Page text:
Those words have come calling to me a lot over the years…more so now than in a long time…
I grew up most of my childhood without a father, who was killed in action in the Vietnam War. I was lucky though, to have a great coach, friend, mentor in my middle and high school years. Every time he would notice I had built up a head of steam towards being angry or depressed about what was going bad, or something was going wrong in my youthful life, I can still hear those words… “OK, that might be true, but you still have a lot to be thankful for. You have to remember those good things. Hold on to them and build on them.”
Not going to lie: When I was a teenager, the advice got on my nerves. I felt, back then, like the issue I was blowing up about was being minimized. But with time, I’ve come to see the simple, but deep, wisdom in coach’s directive. Certainly, I’m seeing it more now than ever amid the unprecedented societal, economic and health disruption we’re all experiencing as a result of the coronavirus pandemic.
For sure, all of us have legitimate reasons to be anxious, aggravated, afraid and downright angry. You, like me, probably know people who’ve lost their livelihoods as a result of the coronavirus fallout. Maybe, sadly, you’re even among them. You, like me, may have people in your personal circles who’ve been infected with COVID-19 and are bravely battling it. Perhaps you, like me, are watching with a sense of injustice that the industry you’ve found a professional home in gets battered by operational disruptions, temporary closures, and diminished sales.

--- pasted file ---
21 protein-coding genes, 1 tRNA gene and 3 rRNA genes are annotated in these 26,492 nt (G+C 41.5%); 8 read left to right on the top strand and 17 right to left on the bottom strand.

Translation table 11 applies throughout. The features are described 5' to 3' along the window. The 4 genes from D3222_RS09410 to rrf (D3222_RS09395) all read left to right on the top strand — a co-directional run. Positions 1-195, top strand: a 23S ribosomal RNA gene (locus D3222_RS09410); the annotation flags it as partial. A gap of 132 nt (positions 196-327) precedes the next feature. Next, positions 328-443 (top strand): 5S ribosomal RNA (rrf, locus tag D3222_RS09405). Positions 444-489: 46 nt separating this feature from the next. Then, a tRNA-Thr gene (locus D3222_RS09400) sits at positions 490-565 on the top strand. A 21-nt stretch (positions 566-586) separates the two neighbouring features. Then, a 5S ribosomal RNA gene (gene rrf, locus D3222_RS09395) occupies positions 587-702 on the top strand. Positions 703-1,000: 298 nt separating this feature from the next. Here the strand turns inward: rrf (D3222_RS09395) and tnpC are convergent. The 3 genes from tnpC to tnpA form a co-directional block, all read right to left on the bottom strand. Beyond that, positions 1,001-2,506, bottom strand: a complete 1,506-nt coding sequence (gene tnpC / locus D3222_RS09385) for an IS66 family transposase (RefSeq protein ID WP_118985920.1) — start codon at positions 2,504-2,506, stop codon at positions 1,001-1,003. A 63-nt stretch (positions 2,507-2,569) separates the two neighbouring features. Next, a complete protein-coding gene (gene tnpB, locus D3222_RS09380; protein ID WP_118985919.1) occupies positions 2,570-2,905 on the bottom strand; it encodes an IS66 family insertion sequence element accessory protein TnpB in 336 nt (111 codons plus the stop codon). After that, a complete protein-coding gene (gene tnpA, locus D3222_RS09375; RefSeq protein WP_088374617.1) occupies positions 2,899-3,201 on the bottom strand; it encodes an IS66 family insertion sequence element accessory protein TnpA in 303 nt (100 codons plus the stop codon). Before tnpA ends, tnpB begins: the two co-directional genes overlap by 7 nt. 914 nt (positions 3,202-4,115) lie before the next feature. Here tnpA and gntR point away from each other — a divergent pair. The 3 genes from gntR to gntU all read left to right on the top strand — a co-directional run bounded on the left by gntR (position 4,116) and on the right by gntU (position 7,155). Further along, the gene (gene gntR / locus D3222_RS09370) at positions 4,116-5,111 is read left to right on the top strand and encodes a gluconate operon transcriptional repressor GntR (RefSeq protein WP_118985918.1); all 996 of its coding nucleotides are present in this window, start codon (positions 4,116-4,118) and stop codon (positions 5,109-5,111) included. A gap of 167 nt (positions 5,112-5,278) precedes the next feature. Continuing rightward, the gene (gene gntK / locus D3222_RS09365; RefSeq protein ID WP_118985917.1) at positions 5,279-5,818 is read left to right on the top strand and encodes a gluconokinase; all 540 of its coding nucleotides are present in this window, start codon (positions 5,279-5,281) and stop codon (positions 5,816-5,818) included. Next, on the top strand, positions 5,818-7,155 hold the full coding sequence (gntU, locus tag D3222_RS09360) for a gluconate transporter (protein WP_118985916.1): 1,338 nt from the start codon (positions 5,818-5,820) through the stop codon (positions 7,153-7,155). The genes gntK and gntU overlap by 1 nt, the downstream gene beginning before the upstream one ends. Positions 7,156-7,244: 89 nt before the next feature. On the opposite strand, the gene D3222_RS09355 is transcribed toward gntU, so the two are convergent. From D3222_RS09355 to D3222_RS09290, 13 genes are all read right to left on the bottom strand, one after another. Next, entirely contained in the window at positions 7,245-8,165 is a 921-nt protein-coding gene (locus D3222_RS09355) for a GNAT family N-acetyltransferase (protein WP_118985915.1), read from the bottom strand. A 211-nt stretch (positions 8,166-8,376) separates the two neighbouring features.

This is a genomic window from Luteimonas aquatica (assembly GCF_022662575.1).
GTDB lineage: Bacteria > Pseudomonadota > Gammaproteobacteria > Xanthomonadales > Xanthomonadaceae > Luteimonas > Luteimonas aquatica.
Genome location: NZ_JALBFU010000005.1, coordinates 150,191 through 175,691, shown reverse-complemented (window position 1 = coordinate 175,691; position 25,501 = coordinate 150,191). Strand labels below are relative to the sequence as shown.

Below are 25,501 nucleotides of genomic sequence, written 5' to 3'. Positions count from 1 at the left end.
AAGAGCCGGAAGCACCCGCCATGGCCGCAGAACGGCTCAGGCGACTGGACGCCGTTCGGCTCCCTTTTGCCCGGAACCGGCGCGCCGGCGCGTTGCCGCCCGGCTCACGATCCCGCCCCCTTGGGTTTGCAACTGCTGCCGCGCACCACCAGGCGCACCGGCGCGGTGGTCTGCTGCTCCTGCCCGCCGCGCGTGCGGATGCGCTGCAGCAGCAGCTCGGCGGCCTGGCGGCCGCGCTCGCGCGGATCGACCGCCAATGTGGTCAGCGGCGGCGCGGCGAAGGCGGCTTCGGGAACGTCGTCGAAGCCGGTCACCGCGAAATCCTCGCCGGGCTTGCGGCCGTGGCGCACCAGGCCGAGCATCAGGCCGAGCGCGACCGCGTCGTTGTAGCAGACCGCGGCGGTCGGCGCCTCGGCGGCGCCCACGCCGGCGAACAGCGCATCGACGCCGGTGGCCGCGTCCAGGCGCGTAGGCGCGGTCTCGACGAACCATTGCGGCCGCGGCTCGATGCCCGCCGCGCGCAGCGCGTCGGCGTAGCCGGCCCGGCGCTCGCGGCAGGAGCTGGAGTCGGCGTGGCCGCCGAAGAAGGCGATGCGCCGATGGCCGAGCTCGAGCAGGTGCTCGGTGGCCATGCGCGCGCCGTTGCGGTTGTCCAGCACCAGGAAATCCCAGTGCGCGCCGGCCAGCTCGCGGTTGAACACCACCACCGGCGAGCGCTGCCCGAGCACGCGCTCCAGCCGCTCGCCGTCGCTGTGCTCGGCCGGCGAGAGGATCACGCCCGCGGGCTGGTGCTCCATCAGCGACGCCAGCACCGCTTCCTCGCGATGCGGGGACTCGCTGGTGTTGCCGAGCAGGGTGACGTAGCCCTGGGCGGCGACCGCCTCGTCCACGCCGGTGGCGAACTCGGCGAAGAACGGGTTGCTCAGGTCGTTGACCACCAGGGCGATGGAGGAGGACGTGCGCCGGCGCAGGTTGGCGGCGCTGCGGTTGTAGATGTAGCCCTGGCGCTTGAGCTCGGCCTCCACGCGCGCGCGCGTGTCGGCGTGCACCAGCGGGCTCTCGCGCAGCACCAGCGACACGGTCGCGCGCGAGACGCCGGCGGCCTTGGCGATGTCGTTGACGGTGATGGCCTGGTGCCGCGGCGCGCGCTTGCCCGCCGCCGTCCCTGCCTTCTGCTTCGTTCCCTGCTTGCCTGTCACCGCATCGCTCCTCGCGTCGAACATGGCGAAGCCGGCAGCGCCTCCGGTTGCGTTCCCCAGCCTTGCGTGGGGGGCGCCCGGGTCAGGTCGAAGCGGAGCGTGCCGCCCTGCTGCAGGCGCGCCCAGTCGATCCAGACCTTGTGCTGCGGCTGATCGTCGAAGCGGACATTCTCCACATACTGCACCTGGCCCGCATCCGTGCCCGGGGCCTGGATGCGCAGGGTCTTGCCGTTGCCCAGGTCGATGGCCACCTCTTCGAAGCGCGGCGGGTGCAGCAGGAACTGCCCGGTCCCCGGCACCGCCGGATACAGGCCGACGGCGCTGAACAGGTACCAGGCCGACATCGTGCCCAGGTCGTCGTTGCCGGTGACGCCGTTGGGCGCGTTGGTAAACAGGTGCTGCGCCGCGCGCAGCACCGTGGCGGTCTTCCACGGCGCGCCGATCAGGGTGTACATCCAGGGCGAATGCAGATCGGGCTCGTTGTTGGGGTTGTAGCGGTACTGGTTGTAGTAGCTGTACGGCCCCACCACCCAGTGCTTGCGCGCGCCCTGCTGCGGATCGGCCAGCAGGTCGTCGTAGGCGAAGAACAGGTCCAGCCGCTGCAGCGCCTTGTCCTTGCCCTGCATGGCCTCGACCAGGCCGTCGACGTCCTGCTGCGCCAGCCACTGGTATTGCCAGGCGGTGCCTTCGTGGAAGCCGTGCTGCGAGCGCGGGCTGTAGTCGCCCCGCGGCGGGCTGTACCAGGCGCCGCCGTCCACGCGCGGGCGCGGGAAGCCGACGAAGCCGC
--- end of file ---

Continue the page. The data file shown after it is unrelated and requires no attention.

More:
Sorry: Not trying to bum you out further. I’m just trying to say I get it. I’m not speaking from an Ivory Tower. I’m a guy with a wife and an adult son , both of which, whose health is everything to me – a guy with bills, a mortgage and a destroyed 401(k) who’s concerned about what lies ahead for our health and for an economy that’s already in recession and heading, potentially, for worse.
Still, I’m trying to keep those winds of worry from whipping up into full-blown tornadoes by following dad’s advice, which in modern parlance would be this: I’m practicing gratitude every chance I get.
When I wake up in the morning, I’m expressing thanks for that profound fact of continued existence, something we all often take for granted. When I exercise, I’m expressing gratitude for the miracle of body movement. As stressful and overwhelming as work can be, I’m digging into a sense of thankfulness that I still have work. Of course, it goes without saying that I’m pouring thanks into the continued health of my wife, my son, my brothers, their families, and our friends.
The examples could go on, but don’t need to. The point is merely this: As tough as the coronavirus situation is, you probably have so many things in your life that you can still be thankful for. “Hold on to them and build on them.” I’m no psychology Ph.D., but I know from experience that when you fill your heart and head with thanks, you feel better. When you feel better, you’re stronger and able to think clearer. That best prepares you to not just weather the adversity of your particular situation, but to develop smart strategies to actively navigate it. If it helps, pray, mediate and/or journal on things for which you’re grateful.
No, times aren’t good. Ok…fact is in some instances, they suck. It’s OK to look that reality in the face and acknowledge it – to talk about it, complain about it. But only up to a point. Eventually, the temporary catharsis that can come from kvetching turns toxic. Wallowing helps no one, most of all yourself. It only weakens your ability to deal with the situation at hand. Don’t succumb to it. Instead, straighten your back, give thanks as often possible, and push forward with a strategy and a sense of hope.
As Andy Dufresne said in Shawshank Redemption: “Hope is a good thing, maybe the best of things, and a good thing never dies.”